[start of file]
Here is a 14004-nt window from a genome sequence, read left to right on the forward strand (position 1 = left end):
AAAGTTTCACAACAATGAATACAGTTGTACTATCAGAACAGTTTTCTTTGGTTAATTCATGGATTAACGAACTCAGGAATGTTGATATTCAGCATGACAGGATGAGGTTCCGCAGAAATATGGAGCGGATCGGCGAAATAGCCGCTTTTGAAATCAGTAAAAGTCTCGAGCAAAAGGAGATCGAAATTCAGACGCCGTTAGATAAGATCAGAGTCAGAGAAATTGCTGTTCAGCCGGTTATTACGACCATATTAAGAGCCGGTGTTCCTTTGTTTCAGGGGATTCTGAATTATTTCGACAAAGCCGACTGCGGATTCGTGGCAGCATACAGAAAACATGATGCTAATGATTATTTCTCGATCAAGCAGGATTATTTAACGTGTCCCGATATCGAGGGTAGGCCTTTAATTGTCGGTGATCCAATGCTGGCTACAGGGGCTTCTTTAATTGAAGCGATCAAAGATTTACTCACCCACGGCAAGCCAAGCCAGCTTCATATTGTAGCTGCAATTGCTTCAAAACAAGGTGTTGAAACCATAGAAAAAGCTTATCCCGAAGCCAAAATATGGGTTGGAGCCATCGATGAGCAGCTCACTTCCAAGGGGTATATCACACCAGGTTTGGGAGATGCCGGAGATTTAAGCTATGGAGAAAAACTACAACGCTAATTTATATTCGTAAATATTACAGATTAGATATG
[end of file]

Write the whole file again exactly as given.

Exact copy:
Here is a 14004-nt window from a genome sequence, read left to right on the forward strand (position 1 = left end):
AAAGTTTCACAACAATGAATACAGTTGTACTATCAGAACAGTTTTCTTTGGTTAATTCATGGATTAACGAACTCAGGAATGTTGATATTCAGCATGACAGGATGAGGTTCCGCAGAAATATGGAGCGGATCGGCGAAATAGCCGCTTTTGAAATCAGTAAAAGTCTCGAGCAAAAGGAGATCGAAATTCAGACGCCGTTAGATAAGATCAGAGTCAGAGAAATTGCTGTTCAGCCGGTTATTACGACCATATTAAGAGCCGGTGTTCCTTTGTTTCAGGGGATTCTGAATTATTTCGACAAAGCCGACTGCGGATTCGTGGCAGCATACAGAAAACATGATGCTAATGATTATTTCTCGATCAAGCAGGATTATTTAACGTGTCCCGATATCGAGGGTAGGCCTTTAATTGTCGGTGATCCAATGCTGGCTACAGGGGCTTCTTTAATTGAAGCGATCAAAGATTTACTCACCCACGGCAAGCCAAGCCAGCTTCATATTGTAGCTGCAATTGCTTCAAAACAAGGTGTTGAAACCATAGAAAAAGCTTATCCCGAAGCCAAAATATGGGTTGGAGCCATCGATGAGCAGCTCACTTCCAAGGGGTATATCACACCAGGTTTGGGAGATGCCGGAGATTTAAGCTATGGAGAAAAACTACAACGCTAATTTATATTCGTAAATATTACAGATTAGATATG